WASHINGTON (2/17/12)--In Brockton, Mass., the directors of HarborOne CU posted an announcement to its website yesterday informing members that the credit union is considering a charter conversion from state credit union to a Massachusetts-chartered mutual co-operative bank.
Credit Union National Association (CUNA) President/CEO Bill Cheney said of the announcement, "Ultimately, the interests of the members of the credit union need to be protected.
"That can only happen when the members--who will make the decision on whether to convert from a credit union to some other institution--have all of the facts about the impact on them as a result of the change, provided with complete transparency."
Cheney added that it is CUNA's view that the credit union charter is the best option for the members of a credit union.
Massachusetts Credit Union League President Dan Egan had this to say: "The league strongly believes the member-owned, not-for-profit, credit union charter is the charter of choice for providing the public with consumer-friendly financial products and services, and allows credit unions to offer a far better economic return."
He added, "Credit unions now have 2.5 million members in Massachusetts and 92 million members nationwide because they put the interests of consumers first. In the last quarter of 2011, credit unions grew dramatically as consumers searched for a financial institution that would best serve their needs."
The HarborOne directors, in their website notice, cited membership restrictions, lending rules, and access to capital as some of the reasons the charter change is being considered.
Egan noted, "While a credit union's management may appreciate the operational advantages of a bank charter, those benefits must extend to the credit union's members. Any charter conversion should be approached from the perspective of what is best for the credit union's member-owners."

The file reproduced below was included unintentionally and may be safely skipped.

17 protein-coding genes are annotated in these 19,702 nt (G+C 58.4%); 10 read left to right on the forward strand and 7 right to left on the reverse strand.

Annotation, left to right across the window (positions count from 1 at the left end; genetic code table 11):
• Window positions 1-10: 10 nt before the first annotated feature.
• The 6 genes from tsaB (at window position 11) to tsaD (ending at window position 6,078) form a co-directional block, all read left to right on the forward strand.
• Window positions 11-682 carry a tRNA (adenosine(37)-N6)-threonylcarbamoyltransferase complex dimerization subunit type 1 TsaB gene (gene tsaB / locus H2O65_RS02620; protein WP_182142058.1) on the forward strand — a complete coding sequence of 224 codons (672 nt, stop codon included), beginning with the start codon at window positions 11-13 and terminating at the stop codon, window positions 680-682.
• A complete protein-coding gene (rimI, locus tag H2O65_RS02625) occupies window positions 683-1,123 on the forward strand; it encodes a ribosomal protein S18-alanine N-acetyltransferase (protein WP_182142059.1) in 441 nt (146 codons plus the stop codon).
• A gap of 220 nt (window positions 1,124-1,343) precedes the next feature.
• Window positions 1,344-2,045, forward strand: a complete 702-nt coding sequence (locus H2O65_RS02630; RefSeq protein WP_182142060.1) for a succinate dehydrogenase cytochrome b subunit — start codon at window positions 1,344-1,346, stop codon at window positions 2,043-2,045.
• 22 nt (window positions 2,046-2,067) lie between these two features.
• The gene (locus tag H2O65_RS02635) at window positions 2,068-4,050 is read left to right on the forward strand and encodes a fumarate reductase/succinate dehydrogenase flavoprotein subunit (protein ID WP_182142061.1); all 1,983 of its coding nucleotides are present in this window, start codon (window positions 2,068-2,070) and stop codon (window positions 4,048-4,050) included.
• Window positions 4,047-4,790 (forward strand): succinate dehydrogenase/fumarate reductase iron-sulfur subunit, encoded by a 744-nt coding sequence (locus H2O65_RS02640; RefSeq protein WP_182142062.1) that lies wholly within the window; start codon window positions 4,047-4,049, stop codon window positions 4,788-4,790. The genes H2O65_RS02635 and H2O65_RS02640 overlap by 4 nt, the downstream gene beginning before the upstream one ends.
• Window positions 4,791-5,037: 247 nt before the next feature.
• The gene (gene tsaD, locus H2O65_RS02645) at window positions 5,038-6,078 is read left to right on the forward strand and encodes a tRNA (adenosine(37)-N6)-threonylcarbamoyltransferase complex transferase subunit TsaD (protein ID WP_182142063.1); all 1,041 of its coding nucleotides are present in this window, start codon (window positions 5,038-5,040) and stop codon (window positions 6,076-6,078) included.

Among the conversion consequences to members noted by HarborOne were the facts that volunteer directors of the credit union would become compensated directors under the mutual bank structure; also, HarborOne would lose its current tax status.
"Based upon its extensive analysis," HarborOne noted, "the board of directors believes…this tax impact would be more than offset by the enhanced earnings capacity through increased commercial and small business lending and…by adding more customers with an expanded marketing area."
HarborOne will accept comments from members through March 15. On March 21, the credit union's directors intend to consider the adoption of a plan of mutual charter conversion.
"In the event a conversion plan is adopted by the board of directors, we would file with our regulators for review of all the conversion-related materials to be sent to members, including an information statement covering in greater detail all of the matters referred to in this notice.
"Members should not expect to receive any conversion-related materials from HarborOne until this review is completed, which can take several months. Upon completion of this review, the conversion proposal would be submitted to the membership for a vote following a notice period no shorter than 90 days," the notice said.